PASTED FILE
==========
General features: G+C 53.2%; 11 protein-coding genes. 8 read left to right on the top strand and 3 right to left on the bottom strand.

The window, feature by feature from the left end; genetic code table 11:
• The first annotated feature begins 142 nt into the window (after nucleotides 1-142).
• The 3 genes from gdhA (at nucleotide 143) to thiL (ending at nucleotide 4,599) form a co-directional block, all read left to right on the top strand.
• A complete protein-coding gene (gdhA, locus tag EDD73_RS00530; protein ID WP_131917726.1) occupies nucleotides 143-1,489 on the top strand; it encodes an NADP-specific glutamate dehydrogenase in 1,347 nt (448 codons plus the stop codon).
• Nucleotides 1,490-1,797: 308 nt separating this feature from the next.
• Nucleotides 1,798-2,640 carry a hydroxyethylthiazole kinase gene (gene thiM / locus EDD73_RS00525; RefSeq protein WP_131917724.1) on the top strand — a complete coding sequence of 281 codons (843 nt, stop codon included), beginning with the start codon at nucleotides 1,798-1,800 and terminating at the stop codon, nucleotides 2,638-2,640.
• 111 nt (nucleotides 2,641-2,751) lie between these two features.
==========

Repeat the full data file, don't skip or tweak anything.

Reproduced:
General features: G+C 53.2%; 11 protein-coding genes. 8 read left to right on the top strand and 3 right to left on the bottom strand.

The window, feature by feature from the left end; genetic code table 11:
• The first annotated feature begins 142 nt into the window (after nucleotides 1-142).
• The 3 genes from gdhA (at nucleotide 143) to thiL (ending at nucleotide 4,599) form a co-directional block, all read left to right on the top strand.
• A complete protein-coding gene (gdhA, locus tag EDD73_RS00530; protein ID WP_131917726.1) occupies nucleotides 143-1,489 on the top strand; it encodes an NADP-specific glutamate dehydrogenase in 1,347 nt (448 codons plus the stop codon).
• Nucleotides 1,490-1,797: 308 nt separating this feature from the next.
• Nucleotides 1,798-2,640 carry a hydroxyethylthiazole kinase gene (gene thiM / locus EDD73_RS00525; RefSeq protein WP_131917724.1) on the top strand — a complete coding sequence of 281 codons (843 nt, stop codon included), beginning with the start codon at nucleotides 1,798-1,800 and terminating at the stop codon, nucleotides 2,638-2,640.
• 111 nt (nucleotides 2,641-2,751) lie between these two features.